Having been a 'dog person' all my life I decided to get a dog after starting a family with my wife. Tried the local shelters but couldn't find a dog that I felt was 'right'.
My first B came from a pet store, I knew nothing about Basenjis and the owner said they are great dogs, good with kids and very loyal etc, he came with an AKC pedigree. I figured he would be great as he had a pedigree.
Many years later I found out by research he came from a puppy mill in Kansas. His health was problematic after the first two years, he was also prone to pancreatitis. At six years old he developed diabetes, with the constant testing, insulin and needles. It worked out around $2000 a year for five years until he passed at eleven, so around $10,000. Still, I didn't really care so much about the money as he was such a good dog. The constant care was hard, he needed monitoring almost 24/7 as he was a brittle diabetic and his sugar was hard to control. Many late nights staying up late and every morning was early to test him.
He coped with it well although I know he did not like the injections sometimes, we got different size needles which helped and became experts at injections. Still, I would wish no dog to have to go through that.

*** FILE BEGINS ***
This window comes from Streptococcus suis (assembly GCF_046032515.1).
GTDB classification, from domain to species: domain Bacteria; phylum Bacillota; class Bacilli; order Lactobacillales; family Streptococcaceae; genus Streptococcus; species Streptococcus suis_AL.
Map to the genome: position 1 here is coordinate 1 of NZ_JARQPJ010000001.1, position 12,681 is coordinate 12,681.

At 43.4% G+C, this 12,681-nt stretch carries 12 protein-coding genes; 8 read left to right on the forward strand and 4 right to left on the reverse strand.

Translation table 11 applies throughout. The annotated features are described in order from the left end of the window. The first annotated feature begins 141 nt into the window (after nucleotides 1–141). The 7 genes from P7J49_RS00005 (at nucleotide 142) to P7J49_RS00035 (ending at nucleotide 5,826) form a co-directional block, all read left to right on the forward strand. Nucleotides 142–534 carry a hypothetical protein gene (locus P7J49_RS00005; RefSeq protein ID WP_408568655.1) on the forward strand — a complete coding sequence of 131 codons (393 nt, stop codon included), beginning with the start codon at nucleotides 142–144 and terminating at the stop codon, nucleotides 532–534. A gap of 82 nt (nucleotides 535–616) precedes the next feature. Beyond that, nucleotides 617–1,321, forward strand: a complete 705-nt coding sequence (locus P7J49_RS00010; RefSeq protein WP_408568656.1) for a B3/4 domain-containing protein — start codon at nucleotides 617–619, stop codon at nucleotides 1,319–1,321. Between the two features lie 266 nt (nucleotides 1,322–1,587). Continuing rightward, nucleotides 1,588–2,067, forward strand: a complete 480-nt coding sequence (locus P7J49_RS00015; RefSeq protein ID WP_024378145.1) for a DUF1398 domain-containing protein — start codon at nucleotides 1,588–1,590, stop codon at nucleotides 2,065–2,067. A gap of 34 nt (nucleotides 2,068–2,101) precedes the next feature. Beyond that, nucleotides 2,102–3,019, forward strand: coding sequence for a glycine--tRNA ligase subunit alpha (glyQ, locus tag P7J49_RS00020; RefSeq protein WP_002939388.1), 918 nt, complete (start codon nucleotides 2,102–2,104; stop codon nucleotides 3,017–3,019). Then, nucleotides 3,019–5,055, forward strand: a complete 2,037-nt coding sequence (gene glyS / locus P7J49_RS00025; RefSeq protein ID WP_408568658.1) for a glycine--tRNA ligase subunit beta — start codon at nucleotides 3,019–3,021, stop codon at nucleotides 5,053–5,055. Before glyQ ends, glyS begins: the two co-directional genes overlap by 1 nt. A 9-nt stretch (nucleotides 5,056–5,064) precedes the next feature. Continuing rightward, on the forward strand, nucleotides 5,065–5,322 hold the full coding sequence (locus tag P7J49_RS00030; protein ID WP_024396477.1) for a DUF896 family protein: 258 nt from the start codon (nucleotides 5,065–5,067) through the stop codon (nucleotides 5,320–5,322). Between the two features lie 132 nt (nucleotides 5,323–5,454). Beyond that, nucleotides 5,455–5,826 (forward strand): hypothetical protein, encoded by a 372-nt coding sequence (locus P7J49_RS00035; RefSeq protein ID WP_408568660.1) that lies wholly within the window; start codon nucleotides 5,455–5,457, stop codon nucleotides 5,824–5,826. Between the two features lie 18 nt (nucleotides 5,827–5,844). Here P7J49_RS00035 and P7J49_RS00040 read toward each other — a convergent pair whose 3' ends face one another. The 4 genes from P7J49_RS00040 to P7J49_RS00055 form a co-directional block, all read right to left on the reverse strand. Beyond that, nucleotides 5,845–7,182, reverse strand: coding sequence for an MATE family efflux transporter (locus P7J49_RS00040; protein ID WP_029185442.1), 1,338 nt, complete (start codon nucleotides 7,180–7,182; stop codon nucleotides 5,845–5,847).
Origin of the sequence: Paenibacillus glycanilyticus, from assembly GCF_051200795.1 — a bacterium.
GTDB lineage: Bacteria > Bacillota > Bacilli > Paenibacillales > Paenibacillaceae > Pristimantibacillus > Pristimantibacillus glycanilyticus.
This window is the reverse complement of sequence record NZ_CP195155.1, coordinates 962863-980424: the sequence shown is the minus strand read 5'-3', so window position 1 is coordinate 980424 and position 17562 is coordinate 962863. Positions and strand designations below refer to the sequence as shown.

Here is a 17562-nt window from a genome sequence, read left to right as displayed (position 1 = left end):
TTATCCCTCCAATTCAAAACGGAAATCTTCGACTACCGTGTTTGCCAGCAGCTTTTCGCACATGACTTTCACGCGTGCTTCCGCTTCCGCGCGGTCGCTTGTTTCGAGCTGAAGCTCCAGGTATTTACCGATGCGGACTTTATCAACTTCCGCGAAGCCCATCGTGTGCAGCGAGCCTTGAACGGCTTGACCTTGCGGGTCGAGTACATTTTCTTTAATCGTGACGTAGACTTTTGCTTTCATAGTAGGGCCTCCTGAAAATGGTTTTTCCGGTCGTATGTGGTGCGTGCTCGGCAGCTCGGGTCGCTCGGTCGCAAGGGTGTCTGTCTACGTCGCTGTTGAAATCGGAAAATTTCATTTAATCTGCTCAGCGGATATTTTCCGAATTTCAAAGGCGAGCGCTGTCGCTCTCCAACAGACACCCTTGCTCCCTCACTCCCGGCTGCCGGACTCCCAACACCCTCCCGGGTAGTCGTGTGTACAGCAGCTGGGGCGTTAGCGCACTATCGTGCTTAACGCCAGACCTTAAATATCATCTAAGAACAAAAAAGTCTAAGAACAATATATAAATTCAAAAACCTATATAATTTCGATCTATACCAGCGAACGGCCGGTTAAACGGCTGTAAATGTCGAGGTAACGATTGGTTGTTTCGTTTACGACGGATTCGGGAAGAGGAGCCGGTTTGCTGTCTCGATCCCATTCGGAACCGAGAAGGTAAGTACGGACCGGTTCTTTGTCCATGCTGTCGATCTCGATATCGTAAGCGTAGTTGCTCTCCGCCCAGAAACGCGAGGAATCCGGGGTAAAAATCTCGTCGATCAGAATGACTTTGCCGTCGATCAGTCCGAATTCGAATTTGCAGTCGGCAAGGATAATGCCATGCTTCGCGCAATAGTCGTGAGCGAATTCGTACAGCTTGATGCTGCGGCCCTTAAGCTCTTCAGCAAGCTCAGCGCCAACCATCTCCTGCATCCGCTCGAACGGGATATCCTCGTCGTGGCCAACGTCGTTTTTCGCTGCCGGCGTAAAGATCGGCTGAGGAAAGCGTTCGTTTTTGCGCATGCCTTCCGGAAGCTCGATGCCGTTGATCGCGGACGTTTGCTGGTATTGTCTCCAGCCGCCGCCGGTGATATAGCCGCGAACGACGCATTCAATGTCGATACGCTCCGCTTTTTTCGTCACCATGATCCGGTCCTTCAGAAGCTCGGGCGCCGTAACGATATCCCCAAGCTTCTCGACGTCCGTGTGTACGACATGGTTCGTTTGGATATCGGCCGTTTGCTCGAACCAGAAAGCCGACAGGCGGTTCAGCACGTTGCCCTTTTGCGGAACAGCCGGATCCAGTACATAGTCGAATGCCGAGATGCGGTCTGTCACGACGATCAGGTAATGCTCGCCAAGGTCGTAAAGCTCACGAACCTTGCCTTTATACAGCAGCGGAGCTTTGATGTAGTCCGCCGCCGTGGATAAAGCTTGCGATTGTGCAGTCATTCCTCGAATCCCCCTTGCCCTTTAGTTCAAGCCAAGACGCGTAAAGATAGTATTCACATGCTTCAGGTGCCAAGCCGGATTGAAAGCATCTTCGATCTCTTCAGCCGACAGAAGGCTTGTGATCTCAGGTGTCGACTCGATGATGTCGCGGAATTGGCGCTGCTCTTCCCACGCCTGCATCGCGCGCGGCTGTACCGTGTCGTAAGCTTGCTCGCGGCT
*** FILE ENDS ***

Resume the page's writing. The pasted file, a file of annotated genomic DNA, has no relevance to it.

Our other two Basenjis we got from a reputable breeder, our oldest is ten in a few days and has been very healthy her whole life. She is showing elevated liver enzymes now on routine blood work but shows no other symptoms. Our youngest is three and is also very healthy.
So, to me it seems insane to buy any basenji without full health testing and from a reputable breeder.
I find most problems like this are avoided if you tell visitors to ignore the dogs completely. I have had an assertive dog and a fearful aggressive dog. With both the answer was to ignore them and not try to pet them at all. Usually the dogs will become curious sooner or later and then they can pet them.
@basenji_life hips and eyes should have records too. Other breeders on here will let you know the sites. I think it’s OFA? Orthopedic Animal foundation or something. You want a well tested and healthy dog from a good breeder, not all are of the same standards. I found that out with my first basenji, he was from a pet store and was not very healthy throughout his life. I learned you do a little more research, find a good breeder and pay a little more at the start. Or you will likely pay much more when they are older and have health problems. At that stage, when you are attached to the dog, if you are like me...then you will pay and do whatever is necessary. In my case it ran over $10,000 so it makes the start look cheap and very wise.